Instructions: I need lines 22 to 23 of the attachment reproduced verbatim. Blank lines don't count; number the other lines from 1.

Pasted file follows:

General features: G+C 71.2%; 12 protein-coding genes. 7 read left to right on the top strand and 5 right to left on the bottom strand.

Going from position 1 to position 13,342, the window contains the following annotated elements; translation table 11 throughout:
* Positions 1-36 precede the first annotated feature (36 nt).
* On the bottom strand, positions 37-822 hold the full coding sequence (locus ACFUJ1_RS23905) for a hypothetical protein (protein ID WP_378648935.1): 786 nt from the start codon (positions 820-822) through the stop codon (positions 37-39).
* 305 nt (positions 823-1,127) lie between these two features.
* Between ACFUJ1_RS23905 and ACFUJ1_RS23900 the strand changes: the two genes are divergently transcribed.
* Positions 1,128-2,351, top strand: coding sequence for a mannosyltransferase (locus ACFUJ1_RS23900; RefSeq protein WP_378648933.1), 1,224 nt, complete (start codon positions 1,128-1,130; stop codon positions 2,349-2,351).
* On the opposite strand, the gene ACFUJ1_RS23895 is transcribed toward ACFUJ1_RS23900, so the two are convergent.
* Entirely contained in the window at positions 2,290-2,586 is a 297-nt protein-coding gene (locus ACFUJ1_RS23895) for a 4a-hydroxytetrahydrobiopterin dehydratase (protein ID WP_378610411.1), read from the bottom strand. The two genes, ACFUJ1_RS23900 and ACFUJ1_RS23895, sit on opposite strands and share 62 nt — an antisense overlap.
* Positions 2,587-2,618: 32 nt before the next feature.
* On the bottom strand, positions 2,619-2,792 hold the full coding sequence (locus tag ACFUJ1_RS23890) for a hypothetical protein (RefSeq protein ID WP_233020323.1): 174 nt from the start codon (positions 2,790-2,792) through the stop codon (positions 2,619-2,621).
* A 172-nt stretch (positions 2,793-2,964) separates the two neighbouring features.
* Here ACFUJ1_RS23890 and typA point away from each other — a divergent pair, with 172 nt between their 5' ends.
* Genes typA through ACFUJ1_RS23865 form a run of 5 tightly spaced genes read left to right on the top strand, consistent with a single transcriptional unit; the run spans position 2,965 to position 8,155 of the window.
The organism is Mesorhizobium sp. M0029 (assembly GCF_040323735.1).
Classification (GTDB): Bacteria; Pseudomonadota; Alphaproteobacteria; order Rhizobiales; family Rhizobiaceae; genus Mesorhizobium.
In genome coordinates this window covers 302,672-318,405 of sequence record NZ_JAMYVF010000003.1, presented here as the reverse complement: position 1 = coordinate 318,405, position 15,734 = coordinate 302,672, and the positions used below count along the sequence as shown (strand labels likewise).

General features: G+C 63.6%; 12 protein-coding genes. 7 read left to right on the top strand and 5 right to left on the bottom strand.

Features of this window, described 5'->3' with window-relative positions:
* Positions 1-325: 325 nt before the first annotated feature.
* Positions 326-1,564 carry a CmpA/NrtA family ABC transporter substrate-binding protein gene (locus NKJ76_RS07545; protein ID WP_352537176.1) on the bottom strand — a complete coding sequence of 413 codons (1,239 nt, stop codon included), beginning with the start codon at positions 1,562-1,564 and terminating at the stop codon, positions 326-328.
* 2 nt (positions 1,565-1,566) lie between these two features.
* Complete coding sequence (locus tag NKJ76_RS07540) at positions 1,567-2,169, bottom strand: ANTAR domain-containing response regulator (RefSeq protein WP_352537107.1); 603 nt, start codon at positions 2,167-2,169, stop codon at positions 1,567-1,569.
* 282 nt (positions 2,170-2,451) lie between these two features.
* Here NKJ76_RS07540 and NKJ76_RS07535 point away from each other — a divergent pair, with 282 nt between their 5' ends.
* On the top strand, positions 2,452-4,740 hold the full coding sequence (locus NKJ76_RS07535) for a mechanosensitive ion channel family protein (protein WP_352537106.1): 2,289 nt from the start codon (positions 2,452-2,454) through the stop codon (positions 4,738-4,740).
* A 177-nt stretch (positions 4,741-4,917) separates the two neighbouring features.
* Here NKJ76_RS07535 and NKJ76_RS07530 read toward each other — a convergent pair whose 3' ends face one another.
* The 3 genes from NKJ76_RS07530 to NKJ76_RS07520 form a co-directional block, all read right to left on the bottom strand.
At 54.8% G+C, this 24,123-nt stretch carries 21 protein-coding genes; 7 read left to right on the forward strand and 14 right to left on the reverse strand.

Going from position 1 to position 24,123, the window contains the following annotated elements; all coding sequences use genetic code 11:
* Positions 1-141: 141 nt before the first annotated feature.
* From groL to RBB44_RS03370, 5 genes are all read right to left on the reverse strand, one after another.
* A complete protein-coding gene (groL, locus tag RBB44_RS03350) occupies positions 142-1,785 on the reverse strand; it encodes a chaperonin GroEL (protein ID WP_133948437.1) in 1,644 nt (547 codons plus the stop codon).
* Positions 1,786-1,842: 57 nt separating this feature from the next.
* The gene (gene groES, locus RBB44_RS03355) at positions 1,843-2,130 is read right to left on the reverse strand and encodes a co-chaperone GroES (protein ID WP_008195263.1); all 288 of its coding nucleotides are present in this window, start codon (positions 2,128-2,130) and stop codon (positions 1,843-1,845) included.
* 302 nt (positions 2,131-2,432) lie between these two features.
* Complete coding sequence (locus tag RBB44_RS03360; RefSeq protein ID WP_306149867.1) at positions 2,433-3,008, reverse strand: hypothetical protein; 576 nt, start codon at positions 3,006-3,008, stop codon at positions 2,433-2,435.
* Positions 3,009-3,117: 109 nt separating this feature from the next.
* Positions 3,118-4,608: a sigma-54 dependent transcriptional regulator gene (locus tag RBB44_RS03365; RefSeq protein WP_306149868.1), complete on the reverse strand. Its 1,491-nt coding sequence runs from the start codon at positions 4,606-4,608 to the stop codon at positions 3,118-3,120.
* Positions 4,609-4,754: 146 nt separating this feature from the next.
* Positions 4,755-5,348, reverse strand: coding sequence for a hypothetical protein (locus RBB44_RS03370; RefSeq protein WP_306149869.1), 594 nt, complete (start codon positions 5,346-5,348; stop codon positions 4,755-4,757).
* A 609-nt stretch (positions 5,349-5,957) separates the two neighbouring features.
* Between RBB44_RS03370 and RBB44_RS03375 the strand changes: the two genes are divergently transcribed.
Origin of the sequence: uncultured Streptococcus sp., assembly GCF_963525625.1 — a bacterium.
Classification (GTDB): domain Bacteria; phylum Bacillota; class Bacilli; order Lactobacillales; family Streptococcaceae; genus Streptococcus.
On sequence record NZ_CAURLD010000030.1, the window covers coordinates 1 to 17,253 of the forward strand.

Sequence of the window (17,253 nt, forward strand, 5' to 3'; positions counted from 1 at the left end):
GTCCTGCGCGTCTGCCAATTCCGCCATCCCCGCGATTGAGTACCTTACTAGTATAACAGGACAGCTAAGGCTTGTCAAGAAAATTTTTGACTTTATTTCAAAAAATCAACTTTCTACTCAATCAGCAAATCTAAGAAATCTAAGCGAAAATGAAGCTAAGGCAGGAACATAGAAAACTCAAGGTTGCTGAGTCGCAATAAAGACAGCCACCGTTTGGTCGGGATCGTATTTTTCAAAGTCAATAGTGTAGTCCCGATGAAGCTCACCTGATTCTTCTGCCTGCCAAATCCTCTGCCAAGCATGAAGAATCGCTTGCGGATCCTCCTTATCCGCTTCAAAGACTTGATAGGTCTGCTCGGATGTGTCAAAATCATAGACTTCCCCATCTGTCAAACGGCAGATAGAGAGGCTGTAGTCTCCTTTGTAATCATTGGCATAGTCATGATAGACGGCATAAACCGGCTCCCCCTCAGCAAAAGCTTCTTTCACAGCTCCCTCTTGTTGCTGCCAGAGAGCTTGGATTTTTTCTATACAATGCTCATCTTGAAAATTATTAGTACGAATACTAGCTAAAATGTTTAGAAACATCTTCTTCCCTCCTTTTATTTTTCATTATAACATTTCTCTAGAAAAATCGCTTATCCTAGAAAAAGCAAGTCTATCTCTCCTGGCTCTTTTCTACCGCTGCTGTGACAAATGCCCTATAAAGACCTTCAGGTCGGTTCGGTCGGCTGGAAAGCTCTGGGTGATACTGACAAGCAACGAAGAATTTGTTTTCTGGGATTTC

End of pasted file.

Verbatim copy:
* 2 nt (positions 1,565-1,566) lie between these two features.
* Complete coding sequence (locus tag NKJ76_RS07540) at positions 1,567-2,169, bottom strand: ANTAR domain-containing response regulator (RefSeq protein WP_352537107.1); 603 nt, start codon at positions 2,167-2,169, stop codon at positions 1,567-1,569.